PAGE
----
> feed the world through biodiversity we are repeatedly told that without
> genetic engineering and globalisation of agriculture the world will
> starve. In spite of all empirical evidence showing that genetic
> engineering does not produce more food and in fact often leads to a yield
> decline, it is constantly promoted as the only alternative available for
> feeding the hungry.
> That is why I ask, who feeds the world?
> This deliberate blindness to diversity, the blindness to nature's
> production, production by women, production by Third World farmers allows
> destruction and appropriation to be projected as creation.
> Take the case of the much flouted "golden rice" or genetically engineered
> Vitamin A rice as a cure for blindness. It is assumed that without
> engineering we cannot remove Vitamin A deficiency. However, nature gives
> us abundant and diverse sources of vitamin A. If rice was not polished,
> rice itself would provide Vitamin A. If herbicides were not sprayed on
> wheat fields, we would have bathua, amaranth, mustard leaves as delicious
> and nutritious greens that provide Vitamin A.
> Women in Bengal use more than 150 plants as greens - Hinche sak (Enhydra
> fluctuans), Palang sak (Spinacea oleracea), Tak palang (Rumex
> vesicarious), Lal Sak (Amaranthus gangeticus) - to name but a few.
> But the myth of creation presents biotechnologists as the creators of
> Vitamin A, negating nature's diverse gifts and women's knowledge of how
> use this diversity to feed their children and families.
> The most efficient means of rendering the destruction of nature, local
> economies and small autonomous producers is by rendering their production
> invisible.
> Women who produce for their families and communities are treated as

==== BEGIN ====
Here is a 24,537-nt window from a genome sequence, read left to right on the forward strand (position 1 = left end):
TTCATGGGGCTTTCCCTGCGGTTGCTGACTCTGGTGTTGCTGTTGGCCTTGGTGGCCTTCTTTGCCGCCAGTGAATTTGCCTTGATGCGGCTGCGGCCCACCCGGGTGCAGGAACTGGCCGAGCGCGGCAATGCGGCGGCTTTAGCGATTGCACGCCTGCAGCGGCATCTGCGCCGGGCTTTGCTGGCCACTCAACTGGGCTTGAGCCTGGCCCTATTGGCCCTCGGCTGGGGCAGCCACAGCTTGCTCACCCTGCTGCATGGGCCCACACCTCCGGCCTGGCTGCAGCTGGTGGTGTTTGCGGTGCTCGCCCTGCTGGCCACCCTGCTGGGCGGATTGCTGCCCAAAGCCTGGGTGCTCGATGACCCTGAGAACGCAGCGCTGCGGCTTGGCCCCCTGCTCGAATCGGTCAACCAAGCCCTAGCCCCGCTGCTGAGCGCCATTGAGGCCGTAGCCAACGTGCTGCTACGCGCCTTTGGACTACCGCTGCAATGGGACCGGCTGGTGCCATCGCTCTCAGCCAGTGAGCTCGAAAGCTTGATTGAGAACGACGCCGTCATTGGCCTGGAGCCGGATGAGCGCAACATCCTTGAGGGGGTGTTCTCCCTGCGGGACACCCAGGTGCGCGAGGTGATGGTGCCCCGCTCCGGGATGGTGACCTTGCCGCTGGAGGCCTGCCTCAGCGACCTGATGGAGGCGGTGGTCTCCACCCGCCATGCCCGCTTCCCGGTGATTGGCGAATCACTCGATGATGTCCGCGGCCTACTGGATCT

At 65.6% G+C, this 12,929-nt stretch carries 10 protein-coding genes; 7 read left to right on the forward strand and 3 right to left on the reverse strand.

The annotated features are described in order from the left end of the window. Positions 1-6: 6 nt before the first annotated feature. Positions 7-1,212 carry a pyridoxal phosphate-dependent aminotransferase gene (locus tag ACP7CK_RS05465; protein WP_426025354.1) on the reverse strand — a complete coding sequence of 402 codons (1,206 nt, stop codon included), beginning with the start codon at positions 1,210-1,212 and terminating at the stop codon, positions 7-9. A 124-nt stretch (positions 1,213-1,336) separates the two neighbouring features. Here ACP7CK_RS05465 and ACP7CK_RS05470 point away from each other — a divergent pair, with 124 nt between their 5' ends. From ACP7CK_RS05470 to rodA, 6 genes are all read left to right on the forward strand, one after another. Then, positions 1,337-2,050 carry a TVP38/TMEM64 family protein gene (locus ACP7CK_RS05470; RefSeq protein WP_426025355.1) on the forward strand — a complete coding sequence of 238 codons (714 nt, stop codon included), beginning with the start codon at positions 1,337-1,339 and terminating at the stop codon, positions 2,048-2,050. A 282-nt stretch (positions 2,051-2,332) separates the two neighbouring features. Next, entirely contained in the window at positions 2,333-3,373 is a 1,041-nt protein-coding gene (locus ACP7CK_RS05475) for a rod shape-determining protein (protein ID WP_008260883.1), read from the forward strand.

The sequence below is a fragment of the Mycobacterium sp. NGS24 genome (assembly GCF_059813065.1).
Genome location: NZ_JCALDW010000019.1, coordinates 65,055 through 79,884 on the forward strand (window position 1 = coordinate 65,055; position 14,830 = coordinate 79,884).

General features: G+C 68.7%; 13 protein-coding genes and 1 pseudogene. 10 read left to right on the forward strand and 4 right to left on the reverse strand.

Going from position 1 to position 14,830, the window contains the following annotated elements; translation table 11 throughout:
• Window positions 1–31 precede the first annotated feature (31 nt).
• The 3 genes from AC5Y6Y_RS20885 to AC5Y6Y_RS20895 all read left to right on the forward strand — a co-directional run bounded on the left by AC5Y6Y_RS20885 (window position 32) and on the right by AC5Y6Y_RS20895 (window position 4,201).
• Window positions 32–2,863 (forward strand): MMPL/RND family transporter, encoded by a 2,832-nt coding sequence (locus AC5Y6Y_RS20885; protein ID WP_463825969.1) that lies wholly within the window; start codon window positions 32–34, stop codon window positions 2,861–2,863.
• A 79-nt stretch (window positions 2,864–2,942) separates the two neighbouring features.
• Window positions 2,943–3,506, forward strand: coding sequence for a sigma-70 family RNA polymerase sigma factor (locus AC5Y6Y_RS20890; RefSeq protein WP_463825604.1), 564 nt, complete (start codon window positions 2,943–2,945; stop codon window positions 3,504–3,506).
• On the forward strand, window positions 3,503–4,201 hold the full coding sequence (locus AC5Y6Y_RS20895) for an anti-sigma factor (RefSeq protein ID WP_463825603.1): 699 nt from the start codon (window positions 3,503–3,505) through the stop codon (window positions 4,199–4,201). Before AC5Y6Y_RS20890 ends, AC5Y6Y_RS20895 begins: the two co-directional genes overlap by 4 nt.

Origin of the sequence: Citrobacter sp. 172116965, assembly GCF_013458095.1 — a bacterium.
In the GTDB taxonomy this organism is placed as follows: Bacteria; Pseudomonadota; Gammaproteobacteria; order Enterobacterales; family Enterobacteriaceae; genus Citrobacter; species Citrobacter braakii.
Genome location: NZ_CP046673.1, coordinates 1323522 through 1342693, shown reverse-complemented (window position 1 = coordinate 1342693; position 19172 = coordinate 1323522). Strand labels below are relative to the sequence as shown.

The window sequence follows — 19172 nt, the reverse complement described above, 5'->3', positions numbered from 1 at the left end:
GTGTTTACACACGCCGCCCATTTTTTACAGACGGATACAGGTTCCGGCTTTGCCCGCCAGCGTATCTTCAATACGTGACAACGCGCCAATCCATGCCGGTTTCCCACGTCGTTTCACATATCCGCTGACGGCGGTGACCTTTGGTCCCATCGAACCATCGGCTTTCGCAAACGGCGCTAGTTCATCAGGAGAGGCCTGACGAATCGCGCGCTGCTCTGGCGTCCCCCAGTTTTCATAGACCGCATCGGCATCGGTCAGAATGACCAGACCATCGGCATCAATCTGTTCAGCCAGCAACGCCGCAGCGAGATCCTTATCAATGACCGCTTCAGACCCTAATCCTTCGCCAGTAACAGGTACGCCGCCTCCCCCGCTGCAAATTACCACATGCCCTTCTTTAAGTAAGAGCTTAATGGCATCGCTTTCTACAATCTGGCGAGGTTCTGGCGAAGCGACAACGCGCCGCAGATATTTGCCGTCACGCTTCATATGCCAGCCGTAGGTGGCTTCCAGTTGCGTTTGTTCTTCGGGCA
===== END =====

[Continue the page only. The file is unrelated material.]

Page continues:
> `non-productive' and `economically' inactive. The devaluation of women's
> work, and of work done in sustainable economies, is the natural outcome
> a system constructed by capitalist patriarchy. This is how globalisation
> destroys local economies and destruction itself is counted as growth.
> The globalisation of non-sustainable industrial agriculture is literally
> evaporating the incomes of Third World farmers through a combination of
> devaluation of currencies, increase in costs of production and a collapse
> in commodity prices.
> Farmers everywhere are being paid a fraction of what they received for
> same commodity a decade ago. The Canadian National Farmers Union put it
> like this in a report to the senate this year:
> "While the farmers growing cereal grains - wheat, oats, corn - earn
> negative returns and are pushed close to bankruptcy, the companies that
> make breakfast cereals reap huge profits. In 1998, cereal companies
> Kellogg's, Quaker Oats, and General Mills enjoyed return on equity rates
> of 56%, 165% and 222% respectively. While a bushel of corn sold for less
> than $4, a bushel of corn flakes sold for $133 ... Maybe farmers are
> making too little because others are taking too much."
> And a World Bank report has admitted that "behind the polarisation of
> domestic consumer prices and world prices is the presence of large
trading> companies in international commodity markets."
> While farmers earn less, consumers pay more. In India, food prices have
> doubled between 1999 and 2000. The consumption of food grains in rural